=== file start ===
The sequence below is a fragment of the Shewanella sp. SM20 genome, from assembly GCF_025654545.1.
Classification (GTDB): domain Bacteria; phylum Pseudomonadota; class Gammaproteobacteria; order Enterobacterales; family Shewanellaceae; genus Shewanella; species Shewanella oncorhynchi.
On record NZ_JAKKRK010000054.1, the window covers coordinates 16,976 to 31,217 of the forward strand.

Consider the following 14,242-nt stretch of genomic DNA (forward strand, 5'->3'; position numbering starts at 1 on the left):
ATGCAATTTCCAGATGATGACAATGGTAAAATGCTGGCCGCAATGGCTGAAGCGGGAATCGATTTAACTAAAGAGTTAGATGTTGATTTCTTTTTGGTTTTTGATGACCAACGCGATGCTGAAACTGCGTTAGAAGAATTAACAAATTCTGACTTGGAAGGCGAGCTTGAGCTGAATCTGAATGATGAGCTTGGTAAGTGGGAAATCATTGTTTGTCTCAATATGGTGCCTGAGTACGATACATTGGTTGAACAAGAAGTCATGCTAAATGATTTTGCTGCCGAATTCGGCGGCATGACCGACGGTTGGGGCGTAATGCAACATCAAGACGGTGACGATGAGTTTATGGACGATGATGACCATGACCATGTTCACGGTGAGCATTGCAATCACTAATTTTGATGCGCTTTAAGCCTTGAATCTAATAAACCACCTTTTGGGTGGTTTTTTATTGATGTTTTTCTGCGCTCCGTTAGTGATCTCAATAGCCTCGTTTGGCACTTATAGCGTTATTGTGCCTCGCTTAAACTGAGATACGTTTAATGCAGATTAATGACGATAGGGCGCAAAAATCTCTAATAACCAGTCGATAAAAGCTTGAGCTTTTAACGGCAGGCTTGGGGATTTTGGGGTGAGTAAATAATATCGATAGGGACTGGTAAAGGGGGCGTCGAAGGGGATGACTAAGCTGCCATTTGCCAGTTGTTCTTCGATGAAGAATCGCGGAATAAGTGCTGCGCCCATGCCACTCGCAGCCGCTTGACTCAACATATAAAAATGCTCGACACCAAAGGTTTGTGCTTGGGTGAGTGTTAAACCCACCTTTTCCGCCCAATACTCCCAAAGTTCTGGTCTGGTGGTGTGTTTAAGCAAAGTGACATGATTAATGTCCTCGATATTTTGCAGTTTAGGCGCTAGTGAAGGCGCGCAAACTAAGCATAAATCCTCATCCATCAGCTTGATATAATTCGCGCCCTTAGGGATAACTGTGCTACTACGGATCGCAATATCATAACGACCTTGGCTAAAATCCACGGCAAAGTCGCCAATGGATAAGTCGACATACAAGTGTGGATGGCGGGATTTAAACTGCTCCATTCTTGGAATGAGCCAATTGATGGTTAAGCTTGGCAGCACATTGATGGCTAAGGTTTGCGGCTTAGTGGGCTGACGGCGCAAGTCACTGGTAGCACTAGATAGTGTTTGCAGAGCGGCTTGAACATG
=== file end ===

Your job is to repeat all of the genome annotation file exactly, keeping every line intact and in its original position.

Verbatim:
The sequence below is a fragment of the Shewanella sp. SM20 genome, from assembly GCF_025654545.1.
Classification (GTDB): domain Bacteria; phylum Pseudomonadota; class Gammaproteobacteria; order Enterobacterales; family Shewanellaceae; genus Shewanella; species Shewanella oncorhynchi.
On record NZ_JAKKRK010000054.1, the window covers coordinates 16,976 to 31,217 of the forward strand.

Consider the following 14,242-nt stretch of genomic DNA (forward strand, 5'->3'; position numbering starts at 1 on the left):
ATGCAATTTCCAGATGATGACAATGGTAAAATGCTGGCCGCAATGGCTGAAGCGGGAATCGATTTAACTAAAGAGTTAGATGTTGATTTCTTTTTGGTTTTTGATGACCAACGCGATGCTGAAACTGCGTTAGAAGAATTAACAAATTCTGACTTGGAAGGCGAGCTTGAGCTGAATCTGAATGATGAGCTTGGTAAGTGGGAAATCATTGTTTGTCTCAATATGGTGCCTGAGTACGATACATTGGTTGAACAAGAAGTCATGCTAAATGATTTTGCTGCCGAATTCGGCGGCATGACCGACGGTTGGGGCGTAATGCAACATCAAGACGGTGACGATGAGTTTATGGACGATGATGACCATGACCATGTTCACGGTGAGCATTGCAATCACTAATTTTGATGCGCTTTAAGCCTTGAATCTAATAAACCACCTTTTGGGTGGTTTTTTATTGATGTTTTTCTGCGCTCCGTTAGTGATCTCAATAGCCTCGTTTGGCACTTATAGCGTTATTGTGCCTCGCTTAAACTGAGATACGTTTAATGCAGATTAATGACGATAGGGCGCAAAAATCTCTAATAACCAGTCGATAAAAGCTTGAGCTTTTAACGGCAGGCTTGGGGATTTTGGGGTGAGTAAATAATATCGATAGGGACTGGTAAAGGGGGCGTCGAAGGGGATGACTAAGCTGCCATTTGCCAGTTGTTCTTCGATGAAGAATCGCGGAATAAGTGCTGCGCCCATGCCACTCGCAGCCGCTTGACTCAACATATAAAAATGCTCGACACCAAAGGTTTGTGCTTGGGTGAGTGTTAAACCCACCTTTTCCGCCCAATACTCCCAAAGTTCTGGTCTGGTGGTGTGTTTAAGCAAAGTGACATGATTAATGTCCTCGATATTTTGCAGTTTAGGCGCTAGTGAAGGCGCGCAAACTAAGCATAAATCCTCATCCATCAGCTTGATATAATTCGCGCCCTTAGGGATAACTGTGCTACTACGGATCGCAATATCATAACGACCTTGGCTAAAATCCACGGCAAAGTCGCCAATGGATAAGTCGACATACAAGTGTGGATGGCGGGATTTAAACTGCTCCATTCTTGGAATGAGCCAATTGATGGTTAAGCTTGGCAGCACATTGATGGCTAAGGTTTGCGGCTTAGTGGGCTGACGGCGCAAGTCACTGGTAGCACTAGATAGTGTTTGCAGAGCGGCTTGAACATG